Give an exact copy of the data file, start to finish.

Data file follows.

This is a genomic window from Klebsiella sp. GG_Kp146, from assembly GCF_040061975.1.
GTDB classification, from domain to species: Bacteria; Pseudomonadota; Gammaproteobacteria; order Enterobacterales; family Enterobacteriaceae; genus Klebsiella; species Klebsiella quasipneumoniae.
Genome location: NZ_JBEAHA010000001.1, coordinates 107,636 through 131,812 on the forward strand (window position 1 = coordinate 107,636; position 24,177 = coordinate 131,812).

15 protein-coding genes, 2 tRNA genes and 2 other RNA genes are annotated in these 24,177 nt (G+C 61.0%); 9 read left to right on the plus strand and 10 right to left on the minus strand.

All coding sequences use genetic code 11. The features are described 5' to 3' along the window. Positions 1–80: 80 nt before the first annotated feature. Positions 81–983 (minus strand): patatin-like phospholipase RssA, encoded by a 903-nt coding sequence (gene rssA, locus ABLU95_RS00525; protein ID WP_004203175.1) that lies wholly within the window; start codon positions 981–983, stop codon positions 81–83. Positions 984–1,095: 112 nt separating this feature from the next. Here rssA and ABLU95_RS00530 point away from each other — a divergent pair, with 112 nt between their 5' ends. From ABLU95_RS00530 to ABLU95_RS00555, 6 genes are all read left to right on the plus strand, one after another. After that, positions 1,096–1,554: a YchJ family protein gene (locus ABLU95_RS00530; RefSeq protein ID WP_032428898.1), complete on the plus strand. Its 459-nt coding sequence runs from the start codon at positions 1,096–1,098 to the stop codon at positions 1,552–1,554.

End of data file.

This is a genomic window from Klebsiella sp. GG_Kp146, from assembly GCF_040061975.1.
GTDB classification, from domain to species: Bacteria; Pseudomonadota; Gammaproteobacteria; order Enterobacterales; family Enterobacteriaceae; genus Klebsiella; species Klebsiella quasipneumoniae.
Genome location: NZ_JBEAHA010000001.1, coordinates 107,636 through 131,812 on the forward strand (window position 1 = coordinate 107,636; position 24,177 = coordinate 131,812).

15 protein-coding genes, 2 tRNA genes and 2 other RNA genes are annotated in these 24,177 nt (G+C 61.0%); 9 read left to right on the plus strand and 10 right to left on the minus strand.

All coding sequences use genetic code 11. The features are described 5' to 3' along the window. Positions 1–80: 80 nt before the first annotated feature. Positions 81–983 (minus strand): patatin-like phospholipase RssA, encoded by a 903-nt coding sequence (gene rssA, locus ABLU95_RS00525; protein ID WP_004203175.1) that lies wholly within the window; start codon positions 981–983, stop codon positions 81–83. Positions 984–1,095: 112 nt separating this feature from the next. Here rssA and ABLU95_RS00530 point away from each other — a divergent pair, with 112 nt between their 5' ends. From ABLU95_RS00530 to ABLU95_RS00555, 6 genes are all read left to right on the plus strand, one after another. After that, positions 1,096–1,554: a YchJ family protein gene (locus ABLU95_RS00530; RefSeq protein ID WP_032428898.1), complete on the plus strand. Its 459-nt coding sequence runs from the start codon at positions 1,096–1,098 to the stop codon at positions 1,552–1,554.